Intra-industry productivity growth analysis of the Philippine garments and textile industries: Prospects for enhanced competitiveness in the domestic and international markets

Date of Publication


Document Type

Bachelor's Thesis

Degree Name

Bachelor of Science in Applied Economics


Ramon V. Del Rosario College of Business




Awarded as best thesis, 2005

Defense Panel Chair

Tereso S. Tullao, Jr.

Defense Panel Member

Myrna S. Austria
Ponciano S. Intal, Jr.


On the basis of two separate sets of data collected in the 1998 Annual Survey of Establishments and the 2002 Annual Survey of Philippine Business and Industry of the National Statistics Office (NSO), this study looks at the productivity performance of the Philippine Garments and Textile Industries. Specifically, it involves the estimation of Total Factor Productivity of firms in the two industries using the growth accounting equation, together with a multiple regression analysis on the selected determinants affecting intra-industry productivity growth and differences, with the aim of formulating strategies to attain improved competitiveness in the local and foreign markets.

The results are quite fascinating. The study has proven the substantial differences between the two industries, with textiles having a negative average TFP growth, while garments prevailed otherwise. This was consistent with the idea that textiles emerge as a more capital-intensive industry, while the high coefficient for the value share of labor in garments maintain that the industry continues to be labor-intensive. The considerable growth in garments comes from the actuality that the industry engages in subcontracting and direct export activities. In contrast, the Philippine textile industry's poor performance can be attributed to below satisfactory technical management brought about by out-dated machineries and old production technologists, high cost of energy and raw materials, and its very weak link with the domestic garments industry.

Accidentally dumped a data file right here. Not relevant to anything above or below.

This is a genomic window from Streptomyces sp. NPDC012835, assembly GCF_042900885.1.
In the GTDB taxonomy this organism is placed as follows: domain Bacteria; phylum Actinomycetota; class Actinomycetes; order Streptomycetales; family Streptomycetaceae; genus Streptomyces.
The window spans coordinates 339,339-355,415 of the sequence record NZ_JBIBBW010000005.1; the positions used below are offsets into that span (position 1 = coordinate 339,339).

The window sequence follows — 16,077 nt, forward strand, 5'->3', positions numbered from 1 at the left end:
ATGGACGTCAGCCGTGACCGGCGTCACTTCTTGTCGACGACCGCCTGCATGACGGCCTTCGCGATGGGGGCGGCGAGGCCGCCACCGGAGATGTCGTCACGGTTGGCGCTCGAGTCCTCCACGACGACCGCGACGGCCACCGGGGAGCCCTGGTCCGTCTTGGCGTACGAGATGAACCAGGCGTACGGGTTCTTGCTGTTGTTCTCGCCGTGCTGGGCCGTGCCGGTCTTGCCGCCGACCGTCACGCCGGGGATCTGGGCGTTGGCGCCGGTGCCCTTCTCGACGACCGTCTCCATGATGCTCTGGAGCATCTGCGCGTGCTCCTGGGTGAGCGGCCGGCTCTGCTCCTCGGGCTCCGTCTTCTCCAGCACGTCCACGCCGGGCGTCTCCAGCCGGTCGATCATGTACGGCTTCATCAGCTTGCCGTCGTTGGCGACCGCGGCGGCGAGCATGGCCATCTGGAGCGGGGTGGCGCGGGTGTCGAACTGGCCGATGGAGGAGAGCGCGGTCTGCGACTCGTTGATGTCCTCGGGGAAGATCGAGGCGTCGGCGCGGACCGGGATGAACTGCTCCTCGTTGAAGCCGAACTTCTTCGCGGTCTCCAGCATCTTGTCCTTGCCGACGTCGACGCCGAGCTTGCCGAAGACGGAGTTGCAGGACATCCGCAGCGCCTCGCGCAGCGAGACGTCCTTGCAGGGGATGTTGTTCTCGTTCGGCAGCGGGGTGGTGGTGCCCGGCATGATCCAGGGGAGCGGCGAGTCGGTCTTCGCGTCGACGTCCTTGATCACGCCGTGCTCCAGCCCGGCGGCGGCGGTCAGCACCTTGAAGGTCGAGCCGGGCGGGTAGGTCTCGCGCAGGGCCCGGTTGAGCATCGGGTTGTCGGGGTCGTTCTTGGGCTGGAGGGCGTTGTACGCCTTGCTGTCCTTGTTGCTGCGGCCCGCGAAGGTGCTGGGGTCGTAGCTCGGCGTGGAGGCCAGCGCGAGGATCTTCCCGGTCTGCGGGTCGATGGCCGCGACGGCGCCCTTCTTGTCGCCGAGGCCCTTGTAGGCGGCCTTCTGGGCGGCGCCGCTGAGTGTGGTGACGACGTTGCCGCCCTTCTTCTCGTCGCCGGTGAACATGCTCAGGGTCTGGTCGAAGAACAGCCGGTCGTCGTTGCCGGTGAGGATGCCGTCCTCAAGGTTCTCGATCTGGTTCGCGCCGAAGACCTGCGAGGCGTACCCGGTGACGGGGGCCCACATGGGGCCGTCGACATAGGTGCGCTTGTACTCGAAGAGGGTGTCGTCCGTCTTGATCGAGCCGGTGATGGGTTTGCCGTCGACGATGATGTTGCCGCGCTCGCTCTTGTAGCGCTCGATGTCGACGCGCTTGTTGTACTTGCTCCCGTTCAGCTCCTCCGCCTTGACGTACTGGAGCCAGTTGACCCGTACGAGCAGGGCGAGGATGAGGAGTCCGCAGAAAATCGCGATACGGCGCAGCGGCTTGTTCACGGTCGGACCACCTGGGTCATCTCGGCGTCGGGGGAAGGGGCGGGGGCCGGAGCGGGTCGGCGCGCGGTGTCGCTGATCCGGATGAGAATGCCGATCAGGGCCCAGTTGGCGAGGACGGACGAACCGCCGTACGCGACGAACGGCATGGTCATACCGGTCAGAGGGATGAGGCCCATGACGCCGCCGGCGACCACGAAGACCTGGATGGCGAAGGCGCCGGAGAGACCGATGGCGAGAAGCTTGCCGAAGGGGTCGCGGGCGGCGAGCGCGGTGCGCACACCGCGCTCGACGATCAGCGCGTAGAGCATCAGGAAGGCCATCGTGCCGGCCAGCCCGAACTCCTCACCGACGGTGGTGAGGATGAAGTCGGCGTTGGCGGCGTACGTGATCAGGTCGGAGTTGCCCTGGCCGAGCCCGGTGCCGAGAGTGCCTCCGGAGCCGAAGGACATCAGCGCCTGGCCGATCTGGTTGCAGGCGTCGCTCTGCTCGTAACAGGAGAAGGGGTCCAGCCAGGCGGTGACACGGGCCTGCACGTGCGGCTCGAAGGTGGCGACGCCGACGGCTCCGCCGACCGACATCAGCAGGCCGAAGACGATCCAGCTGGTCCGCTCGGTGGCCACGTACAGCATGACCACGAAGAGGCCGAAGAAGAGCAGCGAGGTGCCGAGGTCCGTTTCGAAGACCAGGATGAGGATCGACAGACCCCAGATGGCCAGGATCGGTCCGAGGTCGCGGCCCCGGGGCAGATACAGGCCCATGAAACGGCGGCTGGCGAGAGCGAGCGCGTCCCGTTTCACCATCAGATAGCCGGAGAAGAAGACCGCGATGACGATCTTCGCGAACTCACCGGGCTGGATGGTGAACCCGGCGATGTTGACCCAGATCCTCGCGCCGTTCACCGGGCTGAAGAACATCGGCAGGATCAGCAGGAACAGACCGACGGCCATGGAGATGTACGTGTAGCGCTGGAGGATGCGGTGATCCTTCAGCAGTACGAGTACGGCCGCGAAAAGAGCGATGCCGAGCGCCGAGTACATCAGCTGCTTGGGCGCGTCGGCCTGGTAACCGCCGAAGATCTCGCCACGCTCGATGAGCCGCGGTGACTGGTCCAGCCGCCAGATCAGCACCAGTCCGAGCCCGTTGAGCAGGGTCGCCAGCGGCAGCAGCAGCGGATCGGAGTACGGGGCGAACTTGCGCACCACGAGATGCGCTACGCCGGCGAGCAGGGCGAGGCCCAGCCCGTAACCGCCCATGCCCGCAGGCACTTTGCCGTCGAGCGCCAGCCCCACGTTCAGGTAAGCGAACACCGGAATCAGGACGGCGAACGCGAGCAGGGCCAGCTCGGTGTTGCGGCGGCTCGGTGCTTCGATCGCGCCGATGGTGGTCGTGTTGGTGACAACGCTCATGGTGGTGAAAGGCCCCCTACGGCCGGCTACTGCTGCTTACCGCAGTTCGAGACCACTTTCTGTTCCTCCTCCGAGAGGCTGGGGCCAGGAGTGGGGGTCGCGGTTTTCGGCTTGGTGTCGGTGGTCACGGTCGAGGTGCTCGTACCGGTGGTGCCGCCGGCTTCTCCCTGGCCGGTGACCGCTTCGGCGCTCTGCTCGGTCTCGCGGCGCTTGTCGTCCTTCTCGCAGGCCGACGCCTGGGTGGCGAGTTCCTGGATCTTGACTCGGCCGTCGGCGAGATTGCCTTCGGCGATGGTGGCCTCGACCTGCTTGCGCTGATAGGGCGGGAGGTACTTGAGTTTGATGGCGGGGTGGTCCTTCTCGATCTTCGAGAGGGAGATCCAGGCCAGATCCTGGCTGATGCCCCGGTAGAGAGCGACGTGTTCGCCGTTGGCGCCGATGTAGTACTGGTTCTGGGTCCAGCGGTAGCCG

The multiple regression results show that improved input structures such as upgraded capital equipment together with its utilization, and the conduct of research and development, all contribute to firm productivity in the textiles industry. For garments, internal economies of scale reflected by its employment size, and the skills development of its female laborers are the vital factors that lead to better productivity performance.

There are a number of policy recommendations that may emerge from the above findings. First, priority should be given to firms that play the role of an engine of productivity growth in the industry, two of which is the aggressive investment on new technology and the skills education and training of its human resource that fits the need of the fast-changing trends in manufacturing, as well as with the latest drift in fashion design. This in turn implies that government should provide policies that aim to create an innovation-friendly environment and provide adequate incentives for firms. Second, this study suggests that institutions that promote industry development have been very weak, and thus a stipulation of new and highly effective institutions should be consistently pursued further. Lastly, it also suggests that the highly competitive environment in the industry brought about by the current phase-out of the Multi-Fiber Agreement (MFA) has been beneficial to consumers but not to garments and textile firms, mainly because of its poor regulatory environment in the country. But the fact cannot be denied that competition allows firms to be more efficient and productive. Therefore, promotion of competition should be considered as an important part of its restructuring and should be carried out consistently and expanded to the two industries of the economy for them to foster a cutthroat edge both in the domestic and international markets.

Abstract Format






Accession Number


Shelf Location

Archives, The Learning Commons, 12F Henry Sy Sr. Hall

Physical Description

136, [35] leaves : ill. ; 28 cm.


Clothing trade; Textile industry; Industrial productivity; Competition

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